As these examples and the many others in this book suggest, magic can function a bit like a fossil. Just as we can look at the bones of animals that lived long ago and use the evidence to deduce what the past was like, we can look at the magic of our ancestors to hypothesize about what they may have dreamed of and what they might have seen in the world around them. In a sense, Galadriel’s words were accurate: history can become legend and legend can become myth.7 Nevertheless, it would be wrong to suggest that all magic arises from our struggle to comprehend the complexities of the surrounding world. Sometimes we just imagine amazing things and then try to make them real.
Guided by beliefs and dreams, we have a natural tendency to try to make magical things happen. I didn’t try parting any bodies of water as a child, but on a fair few boring afternoons in elementary school, as a Star Wars junkie, I tried to use the Force to move a pencil on my desk just a few inches closer. . . . It never worked. On a more somber note, I vividly remember sitting at my grandmother’s grave shortly after her death and desperately wishing I could speak with her one last time. Of course, I am hardly alone.
Every year at Halloween hundreds of people gather at Harry Houdini’s former house expecting him to one day find a way to escape death. Hundreds of thousands carry around “lucky” rabbit’s feet,II countless millions pray for God to intervene in their lives, and newspapers around the globe still print astrology sections that many take seriously. None of these behaviors are new.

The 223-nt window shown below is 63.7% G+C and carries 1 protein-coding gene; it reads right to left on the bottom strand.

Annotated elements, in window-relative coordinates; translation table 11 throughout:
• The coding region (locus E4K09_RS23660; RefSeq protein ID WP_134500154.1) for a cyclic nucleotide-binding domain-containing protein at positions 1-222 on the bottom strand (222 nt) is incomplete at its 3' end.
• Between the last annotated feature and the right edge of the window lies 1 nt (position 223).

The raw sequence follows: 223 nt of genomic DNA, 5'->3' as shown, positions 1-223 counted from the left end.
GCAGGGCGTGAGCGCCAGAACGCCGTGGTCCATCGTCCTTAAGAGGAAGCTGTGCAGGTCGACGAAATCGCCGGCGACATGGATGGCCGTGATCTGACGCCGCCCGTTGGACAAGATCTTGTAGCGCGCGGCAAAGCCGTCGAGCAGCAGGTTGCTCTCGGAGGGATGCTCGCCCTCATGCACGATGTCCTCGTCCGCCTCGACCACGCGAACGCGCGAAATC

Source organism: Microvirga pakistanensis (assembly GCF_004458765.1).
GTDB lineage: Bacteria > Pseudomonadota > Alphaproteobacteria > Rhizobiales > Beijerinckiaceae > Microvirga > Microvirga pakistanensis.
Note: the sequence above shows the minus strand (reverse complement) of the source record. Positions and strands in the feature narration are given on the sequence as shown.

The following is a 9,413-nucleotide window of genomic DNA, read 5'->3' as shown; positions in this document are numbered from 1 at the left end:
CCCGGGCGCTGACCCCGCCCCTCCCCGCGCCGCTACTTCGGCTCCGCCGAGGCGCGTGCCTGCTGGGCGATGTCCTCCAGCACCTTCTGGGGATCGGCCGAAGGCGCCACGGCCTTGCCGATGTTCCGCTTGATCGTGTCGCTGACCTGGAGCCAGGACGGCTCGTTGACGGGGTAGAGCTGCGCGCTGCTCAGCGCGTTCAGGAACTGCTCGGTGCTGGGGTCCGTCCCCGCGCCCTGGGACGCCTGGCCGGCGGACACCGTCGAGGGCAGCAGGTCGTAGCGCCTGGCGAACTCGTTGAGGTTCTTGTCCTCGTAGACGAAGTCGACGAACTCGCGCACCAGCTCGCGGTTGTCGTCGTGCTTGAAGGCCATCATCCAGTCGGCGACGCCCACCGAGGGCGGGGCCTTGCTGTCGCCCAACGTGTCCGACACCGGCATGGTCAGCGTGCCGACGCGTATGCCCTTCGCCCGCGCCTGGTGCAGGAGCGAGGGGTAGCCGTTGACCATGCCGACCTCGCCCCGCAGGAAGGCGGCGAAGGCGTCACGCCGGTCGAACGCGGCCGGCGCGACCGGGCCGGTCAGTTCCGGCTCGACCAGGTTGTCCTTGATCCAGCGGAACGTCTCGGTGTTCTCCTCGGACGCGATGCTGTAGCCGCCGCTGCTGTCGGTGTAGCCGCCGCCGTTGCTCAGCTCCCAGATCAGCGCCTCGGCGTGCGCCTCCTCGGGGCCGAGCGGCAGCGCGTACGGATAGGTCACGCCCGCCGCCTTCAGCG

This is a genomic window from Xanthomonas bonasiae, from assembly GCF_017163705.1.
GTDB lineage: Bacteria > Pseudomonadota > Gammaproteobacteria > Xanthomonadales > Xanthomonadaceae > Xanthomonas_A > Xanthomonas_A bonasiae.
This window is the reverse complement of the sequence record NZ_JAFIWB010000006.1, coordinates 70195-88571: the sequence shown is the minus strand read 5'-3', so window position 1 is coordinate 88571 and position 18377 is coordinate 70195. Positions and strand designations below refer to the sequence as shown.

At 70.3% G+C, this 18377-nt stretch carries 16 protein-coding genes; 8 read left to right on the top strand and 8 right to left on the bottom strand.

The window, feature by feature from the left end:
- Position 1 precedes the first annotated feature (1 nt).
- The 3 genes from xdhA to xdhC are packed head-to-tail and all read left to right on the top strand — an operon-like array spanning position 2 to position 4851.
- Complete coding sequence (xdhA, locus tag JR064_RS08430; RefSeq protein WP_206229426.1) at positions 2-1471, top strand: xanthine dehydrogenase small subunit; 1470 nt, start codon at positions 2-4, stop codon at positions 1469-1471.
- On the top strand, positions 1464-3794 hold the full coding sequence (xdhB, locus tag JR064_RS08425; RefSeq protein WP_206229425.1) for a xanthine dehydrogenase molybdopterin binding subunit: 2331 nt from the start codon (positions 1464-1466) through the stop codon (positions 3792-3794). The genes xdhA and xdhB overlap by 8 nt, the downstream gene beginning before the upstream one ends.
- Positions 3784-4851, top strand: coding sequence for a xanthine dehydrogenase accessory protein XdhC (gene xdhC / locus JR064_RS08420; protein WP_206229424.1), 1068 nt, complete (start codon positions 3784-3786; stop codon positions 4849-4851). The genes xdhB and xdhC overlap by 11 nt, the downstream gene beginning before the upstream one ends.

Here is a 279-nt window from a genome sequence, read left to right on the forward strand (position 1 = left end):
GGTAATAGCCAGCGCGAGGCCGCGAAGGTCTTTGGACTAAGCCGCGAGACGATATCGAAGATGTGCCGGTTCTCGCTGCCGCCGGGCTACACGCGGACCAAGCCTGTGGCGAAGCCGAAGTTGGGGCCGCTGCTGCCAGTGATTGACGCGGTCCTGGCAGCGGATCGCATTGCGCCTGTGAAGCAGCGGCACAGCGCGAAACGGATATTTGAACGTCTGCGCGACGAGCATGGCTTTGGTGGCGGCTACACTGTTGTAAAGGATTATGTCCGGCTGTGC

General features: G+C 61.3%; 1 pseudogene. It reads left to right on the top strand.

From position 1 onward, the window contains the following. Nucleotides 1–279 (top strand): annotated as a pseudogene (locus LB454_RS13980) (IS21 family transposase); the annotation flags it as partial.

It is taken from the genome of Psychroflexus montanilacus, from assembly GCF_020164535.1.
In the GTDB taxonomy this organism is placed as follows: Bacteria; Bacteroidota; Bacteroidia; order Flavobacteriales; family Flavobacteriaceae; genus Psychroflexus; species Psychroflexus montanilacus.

Long ago, people put requests for the gods on lead tablets and tossed these messages into sacred pools, put wax dolls resembling real people into sexually explicit positions to create feelings of lust in targeted individuals, or, my personal favorite, put nails through the hearts of chickens stuffed with hairs from the heads of enemies and left these abominations on doorsteps to cast curses.8 Sounds about as divorced from science as you could possibly imagine, and in many cases this stuff was utter nonsense . . . but not always.
Healing rituals in ancient temples involved some techniques that we now know yield health benefits; drinking out of holy grails crafted from specific rocks found in the caves where saints lived may truly have granted a longer life under certain circumstances; and the search for the stone of ever-lasting life, known as the philosopher’s stone, led to major findings in what would eventually become chemistry.9